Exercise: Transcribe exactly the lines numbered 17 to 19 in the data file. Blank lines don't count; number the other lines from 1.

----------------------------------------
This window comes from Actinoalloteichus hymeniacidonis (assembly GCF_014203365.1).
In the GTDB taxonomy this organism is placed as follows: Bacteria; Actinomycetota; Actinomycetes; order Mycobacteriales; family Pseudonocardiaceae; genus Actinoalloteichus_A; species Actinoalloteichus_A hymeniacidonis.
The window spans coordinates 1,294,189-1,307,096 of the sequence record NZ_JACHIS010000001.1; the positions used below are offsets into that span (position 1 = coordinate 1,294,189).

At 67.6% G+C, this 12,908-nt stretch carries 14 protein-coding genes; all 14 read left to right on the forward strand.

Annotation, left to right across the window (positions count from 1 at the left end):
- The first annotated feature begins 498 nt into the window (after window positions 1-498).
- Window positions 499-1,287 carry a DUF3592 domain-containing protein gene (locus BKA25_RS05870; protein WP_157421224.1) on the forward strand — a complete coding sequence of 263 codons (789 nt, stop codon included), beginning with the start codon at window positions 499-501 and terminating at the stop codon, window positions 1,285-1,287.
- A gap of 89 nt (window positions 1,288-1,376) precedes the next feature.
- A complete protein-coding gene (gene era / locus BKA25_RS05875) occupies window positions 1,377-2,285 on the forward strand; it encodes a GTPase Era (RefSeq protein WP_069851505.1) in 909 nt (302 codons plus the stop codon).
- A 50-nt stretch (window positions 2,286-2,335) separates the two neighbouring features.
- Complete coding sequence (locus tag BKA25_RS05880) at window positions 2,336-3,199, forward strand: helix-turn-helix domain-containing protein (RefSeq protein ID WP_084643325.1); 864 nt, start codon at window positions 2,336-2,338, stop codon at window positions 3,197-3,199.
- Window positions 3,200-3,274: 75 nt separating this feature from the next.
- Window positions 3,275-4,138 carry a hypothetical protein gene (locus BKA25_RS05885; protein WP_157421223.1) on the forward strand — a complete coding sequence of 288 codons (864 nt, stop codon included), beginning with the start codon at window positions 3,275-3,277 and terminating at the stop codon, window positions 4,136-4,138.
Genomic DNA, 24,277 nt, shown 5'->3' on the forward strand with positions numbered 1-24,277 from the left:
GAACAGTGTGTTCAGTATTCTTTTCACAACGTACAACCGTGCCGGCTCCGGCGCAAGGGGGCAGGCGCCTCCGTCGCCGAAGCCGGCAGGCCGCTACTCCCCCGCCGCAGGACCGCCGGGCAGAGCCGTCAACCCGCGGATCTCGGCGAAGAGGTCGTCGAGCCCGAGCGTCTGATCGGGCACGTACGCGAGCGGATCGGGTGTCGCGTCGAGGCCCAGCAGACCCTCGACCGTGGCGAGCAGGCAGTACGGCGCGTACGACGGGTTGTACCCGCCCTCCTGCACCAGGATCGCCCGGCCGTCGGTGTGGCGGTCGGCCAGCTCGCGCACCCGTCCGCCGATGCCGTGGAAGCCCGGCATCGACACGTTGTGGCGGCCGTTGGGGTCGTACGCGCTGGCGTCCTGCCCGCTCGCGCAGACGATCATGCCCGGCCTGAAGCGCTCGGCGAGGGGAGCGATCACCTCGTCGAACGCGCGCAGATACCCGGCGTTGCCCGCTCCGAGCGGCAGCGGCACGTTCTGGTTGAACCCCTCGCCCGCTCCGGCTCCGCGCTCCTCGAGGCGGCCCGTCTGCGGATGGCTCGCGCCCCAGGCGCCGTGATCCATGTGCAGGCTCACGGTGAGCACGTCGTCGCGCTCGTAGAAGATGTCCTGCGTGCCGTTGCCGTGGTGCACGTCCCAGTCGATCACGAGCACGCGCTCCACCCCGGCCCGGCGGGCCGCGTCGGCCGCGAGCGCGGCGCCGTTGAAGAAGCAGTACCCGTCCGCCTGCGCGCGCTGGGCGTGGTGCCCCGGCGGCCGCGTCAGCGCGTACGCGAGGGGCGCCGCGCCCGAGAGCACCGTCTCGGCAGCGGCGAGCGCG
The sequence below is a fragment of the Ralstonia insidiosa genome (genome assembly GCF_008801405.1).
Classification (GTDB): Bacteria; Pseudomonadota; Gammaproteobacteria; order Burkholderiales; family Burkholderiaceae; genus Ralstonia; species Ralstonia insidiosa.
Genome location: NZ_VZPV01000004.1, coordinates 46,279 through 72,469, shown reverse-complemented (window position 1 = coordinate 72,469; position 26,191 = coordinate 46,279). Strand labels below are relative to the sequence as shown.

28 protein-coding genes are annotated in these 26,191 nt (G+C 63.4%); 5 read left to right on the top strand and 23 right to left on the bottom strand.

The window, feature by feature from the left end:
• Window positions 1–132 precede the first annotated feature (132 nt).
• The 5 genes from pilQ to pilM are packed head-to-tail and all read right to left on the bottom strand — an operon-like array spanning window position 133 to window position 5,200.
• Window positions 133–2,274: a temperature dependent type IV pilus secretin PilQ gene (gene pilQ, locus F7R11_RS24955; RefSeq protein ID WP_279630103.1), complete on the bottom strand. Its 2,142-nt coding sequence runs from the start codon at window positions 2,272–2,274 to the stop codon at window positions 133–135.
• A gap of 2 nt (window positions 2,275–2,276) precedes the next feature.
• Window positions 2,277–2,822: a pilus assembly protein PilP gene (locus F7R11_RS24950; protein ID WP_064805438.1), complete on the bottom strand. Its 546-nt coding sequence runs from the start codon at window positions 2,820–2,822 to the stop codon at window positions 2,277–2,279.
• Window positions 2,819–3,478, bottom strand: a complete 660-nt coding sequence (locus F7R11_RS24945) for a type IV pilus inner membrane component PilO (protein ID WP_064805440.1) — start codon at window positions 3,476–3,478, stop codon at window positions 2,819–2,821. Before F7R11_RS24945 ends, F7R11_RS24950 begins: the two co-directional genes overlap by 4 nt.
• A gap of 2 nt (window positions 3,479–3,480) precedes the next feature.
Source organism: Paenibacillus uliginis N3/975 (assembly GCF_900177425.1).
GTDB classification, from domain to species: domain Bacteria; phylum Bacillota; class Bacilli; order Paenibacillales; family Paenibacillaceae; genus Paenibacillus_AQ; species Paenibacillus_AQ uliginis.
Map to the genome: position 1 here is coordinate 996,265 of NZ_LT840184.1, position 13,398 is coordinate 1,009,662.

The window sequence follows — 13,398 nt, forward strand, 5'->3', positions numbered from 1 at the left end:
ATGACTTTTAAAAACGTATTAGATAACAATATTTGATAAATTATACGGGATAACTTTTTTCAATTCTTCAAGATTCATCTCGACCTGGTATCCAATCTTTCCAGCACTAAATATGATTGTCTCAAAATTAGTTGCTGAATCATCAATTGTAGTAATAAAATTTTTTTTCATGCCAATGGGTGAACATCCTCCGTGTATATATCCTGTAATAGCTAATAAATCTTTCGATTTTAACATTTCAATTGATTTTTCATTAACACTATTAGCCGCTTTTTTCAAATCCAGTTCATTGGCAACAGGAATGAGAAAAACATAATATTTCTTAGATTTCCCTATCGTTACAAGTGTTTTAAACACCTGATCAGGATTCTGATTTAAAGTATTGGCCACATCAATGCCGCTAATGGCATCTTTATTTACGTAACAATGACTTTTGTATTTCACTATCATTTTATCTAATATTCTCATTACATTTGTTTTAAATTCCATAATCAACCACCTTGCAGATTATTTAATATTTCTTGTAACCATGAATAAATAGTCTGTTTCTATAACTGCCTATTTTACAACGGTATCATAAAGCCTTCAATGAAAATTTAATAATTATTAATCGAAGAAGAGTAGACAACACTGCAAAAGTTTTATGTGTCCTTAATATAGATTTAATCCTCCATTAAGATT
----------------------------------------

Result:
Classification (GTDB): Bacteria; Pseudomonadota; Gammaproteobacteria; order Burkholderiales; family Burkholderiaceae; genus Ralstonia; species Ralstonia insidiosa.
Genome location: NZ_VZPV01000004.1, coordinates 46,279 through 72,469, shown reverse-complemented (window position 1 = coordinate 72,469; position 26,191 = coordinate 46,279). Strand labels below are relative to the sequence as shown.

28 protein-coding genes are annotated in these 26,191 nt (G+C 63.4%); 5 read left to right on the top strand and 23 right to left on the bottom strand.